indicatorMarket Commentary

February 2022 market and economic commentary

By ATB Investment Management Inc. 1 March 2022 3 min read

The month was characterized by the Russian invasion of Ukraine, and the unfolding humanitarian crisis that is front and centre in the news. Our article about exposure to the ATB Investment Management (ATBIM) funds and pools, as well as related sub-advisor commentary can be found here, while a more general take on how we look at geopolitical and macro events can be found here.

Market volatility continued throughout February, initially as inflation came in higher than expected in both Canada and the US. The market saw a possibility of central banks moving their monetary tightening schedule forward—sooner and more aggressively than initially thought—pushing down interest-sensitive stocks and assets earlier in the month. Ukraine took centre stage later in the month amplifying volatility and the selloff in risk assets.

Below are total returns in Canadian dollar terms for February, and year-to-date respectively:


Index February, 20221 YTD, 20221
S&P/TSX Composite Index 0.3% -0.1%
S&P 500 Index -3.1% -7.7%
MSCI EAFE Index -1.8% -6.2%
FTSE Canada Universe Bond Index -0.7% -4.1%

Commentary for February:

Beyond the geopolitical risks stemming from Russia, markets are still paying close attention to inflation, the progress of economic recovery out of the pandemic, and anticipated central bank moves over the coming months. The headline that has dominated the news over the past two years—the COVID-19 pandemic—has receded into the background as the number of cases has fallen sharply since mid-January and more restrictions are lifted.

While COVID-related uncertainty fell, the concern over higher inflation continued. The US Consumer Price Index (CPI) increased by 7.5% over the 12-month period ending in January, the largest annual increase since February 1982. Tangible goods such as car prices, along with energy continues to be an outsized driver of overall levels. The story throughout much of the second half of 2021 that this rise in inflation was transitory, or driven by pandemic-related sectors, has gradually shifted, as we see more evidence that these price increases are more broad-based. For example, the core CPI, which excludes the more volatile food and energy components, rose by 6% over the 12 months ending January.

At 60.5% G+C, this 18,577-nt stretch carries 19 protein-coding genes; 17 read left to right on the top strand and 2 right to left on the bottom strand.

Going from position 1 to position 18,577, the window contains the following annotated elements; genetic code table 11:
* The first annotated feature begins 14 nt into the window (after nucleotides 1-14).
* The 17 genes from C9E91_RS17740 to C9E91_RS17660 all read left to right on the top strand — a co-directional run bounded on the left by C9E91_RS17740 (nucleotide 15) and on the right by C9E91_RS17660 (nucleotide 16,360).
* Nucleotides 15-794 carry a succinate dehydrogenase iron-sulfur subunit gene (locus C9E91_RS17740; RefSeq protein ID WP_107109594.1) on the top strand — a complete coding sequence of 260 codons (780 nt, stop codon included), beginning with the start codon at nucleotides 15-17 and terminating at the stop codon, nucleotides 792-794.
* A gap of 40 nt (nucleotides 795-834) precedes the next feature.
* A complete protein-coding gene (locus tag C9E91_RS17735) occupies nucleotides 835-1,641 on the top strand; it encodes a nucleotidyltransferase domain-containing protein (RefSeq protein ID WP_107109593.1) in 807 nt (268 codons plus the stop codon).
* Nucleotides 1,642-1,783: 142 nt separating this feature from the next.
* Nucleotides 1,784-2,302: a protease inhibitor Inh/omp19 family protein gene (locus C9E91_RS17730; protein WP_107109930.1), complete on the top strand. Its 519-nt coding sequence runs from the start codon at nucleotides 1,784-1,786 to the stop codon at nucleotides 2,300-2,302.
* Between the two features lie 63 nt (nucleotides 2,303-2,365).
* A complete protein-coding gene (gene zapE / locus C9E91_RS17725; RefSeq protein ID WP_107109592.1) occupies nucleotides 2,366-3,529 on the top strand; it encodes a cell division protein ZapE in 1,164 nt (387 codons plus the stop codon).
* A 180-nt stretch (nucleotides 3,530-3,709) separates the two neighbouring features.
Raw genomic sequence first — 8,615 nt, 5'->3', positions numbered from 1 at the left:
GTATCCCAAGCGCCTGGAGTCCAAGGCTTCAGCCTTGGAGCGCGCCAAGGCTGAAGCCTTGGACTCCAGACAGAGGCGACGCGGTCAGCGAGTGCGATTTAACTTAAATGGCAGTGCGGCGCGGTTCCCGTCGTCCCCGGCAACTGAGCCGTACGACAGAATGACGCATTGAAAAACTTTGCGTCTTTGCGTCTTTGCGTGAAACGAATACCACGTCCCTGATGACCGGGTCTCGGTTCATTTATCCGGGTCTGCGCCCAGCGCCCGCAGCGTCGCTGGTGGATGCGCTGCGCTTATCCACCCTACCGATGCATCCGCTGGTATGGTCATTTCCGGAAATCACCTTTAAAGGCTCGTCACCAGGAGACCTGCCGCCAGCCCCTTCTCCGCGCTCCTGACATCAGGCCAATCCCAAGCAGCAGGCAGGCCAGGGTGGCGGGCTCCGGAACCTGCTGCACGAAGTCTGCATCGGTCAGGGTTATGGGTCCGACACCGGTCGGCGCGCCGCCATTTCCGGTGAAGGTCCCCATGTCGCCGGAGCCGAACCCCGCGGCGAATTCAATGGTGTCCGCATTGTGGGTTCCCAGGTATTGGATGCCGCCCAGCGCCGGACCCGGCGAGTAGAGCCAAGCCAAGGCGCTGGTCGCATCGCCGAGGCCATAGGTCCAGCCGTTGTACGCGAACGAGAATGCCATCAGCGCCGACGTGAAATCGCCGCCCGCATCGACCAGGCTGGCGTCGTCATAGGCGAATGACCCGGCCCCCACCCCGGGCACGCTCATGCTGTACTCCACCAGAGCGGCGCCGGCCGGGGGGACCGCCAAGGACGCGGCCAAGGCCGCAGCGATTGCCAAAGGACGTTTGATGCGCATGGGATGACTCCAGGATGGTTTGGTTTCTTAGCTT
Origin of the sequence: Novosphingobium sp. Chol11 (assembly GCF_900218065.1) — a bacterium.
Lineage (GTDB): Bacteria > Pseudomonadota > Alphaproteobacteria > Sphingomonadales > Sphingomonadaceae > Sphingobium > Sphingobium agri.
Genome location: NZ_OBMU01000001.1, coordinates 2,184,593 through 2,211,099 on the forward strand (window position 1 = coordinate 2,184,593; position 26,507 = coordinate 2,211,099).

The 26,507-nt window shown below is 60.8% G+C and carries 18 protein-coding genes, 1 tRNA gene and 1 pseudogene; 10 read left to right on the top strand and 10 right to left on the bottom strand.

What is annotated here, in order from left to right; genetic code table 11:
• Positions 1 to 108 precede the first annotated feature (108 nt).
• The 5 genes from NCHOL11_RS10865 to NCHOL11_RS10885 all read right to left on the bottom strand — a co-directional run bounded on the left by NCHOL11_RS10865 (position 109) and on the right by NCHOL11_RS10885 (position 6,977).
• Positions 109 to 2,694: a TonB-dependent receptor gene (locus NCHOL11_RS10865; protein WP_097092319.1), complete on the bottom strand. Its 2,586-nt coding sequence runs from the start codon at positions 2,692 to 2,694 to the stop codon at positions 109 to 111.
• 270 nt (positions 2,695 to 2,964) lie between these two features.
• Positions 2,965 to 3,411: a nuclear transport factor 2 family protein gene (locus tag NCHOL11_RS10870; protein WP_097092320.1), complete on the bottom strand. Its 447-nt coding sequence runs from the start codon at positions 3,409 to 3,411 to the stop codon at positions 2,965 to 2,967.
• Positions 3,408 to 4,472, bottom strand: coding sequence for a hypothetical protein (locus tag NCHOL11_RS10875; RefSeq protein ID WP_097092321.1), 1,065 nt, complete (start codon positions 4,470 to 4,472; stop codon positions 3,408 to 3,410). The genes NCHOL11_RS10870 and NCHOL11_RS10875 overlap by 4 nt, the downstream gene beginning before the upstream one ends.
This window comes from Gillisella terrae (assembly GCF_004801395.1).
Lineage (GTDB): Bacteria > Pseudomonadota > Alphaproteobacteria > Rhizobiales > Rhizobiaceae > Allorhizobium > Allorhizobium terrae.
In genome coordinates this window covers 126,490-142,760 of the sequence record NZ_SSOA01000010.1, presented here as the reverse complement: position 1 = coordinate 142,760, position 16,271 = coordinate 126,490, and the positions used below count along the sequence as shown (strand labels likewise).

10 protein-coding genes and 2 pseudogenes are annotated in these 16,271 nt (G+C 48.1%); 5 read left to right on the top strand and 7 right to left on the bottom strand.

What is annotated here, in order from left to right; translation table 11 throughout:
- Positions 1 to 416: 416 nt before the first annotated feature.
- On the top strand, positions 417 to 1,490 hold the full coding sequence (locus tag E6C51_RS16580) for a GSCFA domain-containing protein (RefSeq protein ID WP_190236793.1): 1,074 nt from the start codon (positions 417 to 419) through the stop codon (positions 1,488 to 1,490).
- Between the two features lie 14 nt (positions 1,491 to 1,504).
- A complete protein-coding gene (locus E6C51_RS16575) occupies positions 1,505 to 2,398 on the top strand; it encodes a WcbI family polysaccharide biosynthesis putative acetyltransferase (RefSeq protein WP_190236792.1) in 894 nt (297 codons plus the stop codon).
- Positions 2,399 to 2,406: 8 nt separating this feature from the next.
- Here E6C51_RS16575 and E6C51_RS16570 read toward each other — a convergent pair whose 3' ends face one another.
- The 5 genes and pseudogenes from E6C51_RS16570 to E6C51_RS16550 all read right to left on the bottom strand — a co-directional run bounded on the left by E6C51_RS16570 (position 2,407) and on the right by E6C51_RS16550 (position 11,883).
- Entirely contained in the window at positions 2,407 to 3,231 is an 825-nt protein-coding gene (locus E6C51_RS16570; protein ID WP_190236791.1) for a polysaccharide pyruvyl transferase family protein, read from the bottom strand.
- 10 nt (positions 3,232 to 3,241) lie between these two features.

In Canada, inflation was also elevated, with the CPI increasing by 6.1% for the 12 months ending January, driven by energy, food and shelter. The CPI, excluding food and energy, rose by 3.5% over the same 12-month period, which is still above the longer-term 2% target for the Bank of Canada (BoC).

This continued trend of higher inflation has led to expectations that central banks like the US Federal Reserve and the BoC are likely to amplify their rate hikes, both in frequency and potentially magnitude (ie: more than the typical 0.25% seen in recent cycles). The first hikes from both banks are expected in March, with the Bank of Canada meeting on March 2, and the Federal Reserve meeting on March 16. The market, as of the end of February, is expecting both to announce a 0.25% increase in rates.

For the CompassTM Portfolios and ATBIS Pools, fixed income performed in line with the overall benchmark down about 1%. Shorter duration helped on a relative basis as rates rose through the first half of the month, compared with the longer duration broad Canadian fixed-income market. The Russian invasion, and lead up to it, caused enough uncertainty to widen credit spreads through the latter half of the month. Credit spreads, while wider, have only moved about 20 basis points on investment grade bonds—a subdued move compared to something like COVID-19 where spreads moved out 150 basis points within the span of a month. 

Equities were a bit of a mixed bag over the month, as the Canadian and US mandates were more or less in-line with their respective benchmarks, whereas the international portion of the funds saw some weakness versus the overall index from stock selection. Within Canadian equities, materials and energy were the main drivers of performance during February. Rising energy and commodity prices towards the end of the month gave way to outperformance in the type of lower-quality companies that the funds typically avoid.

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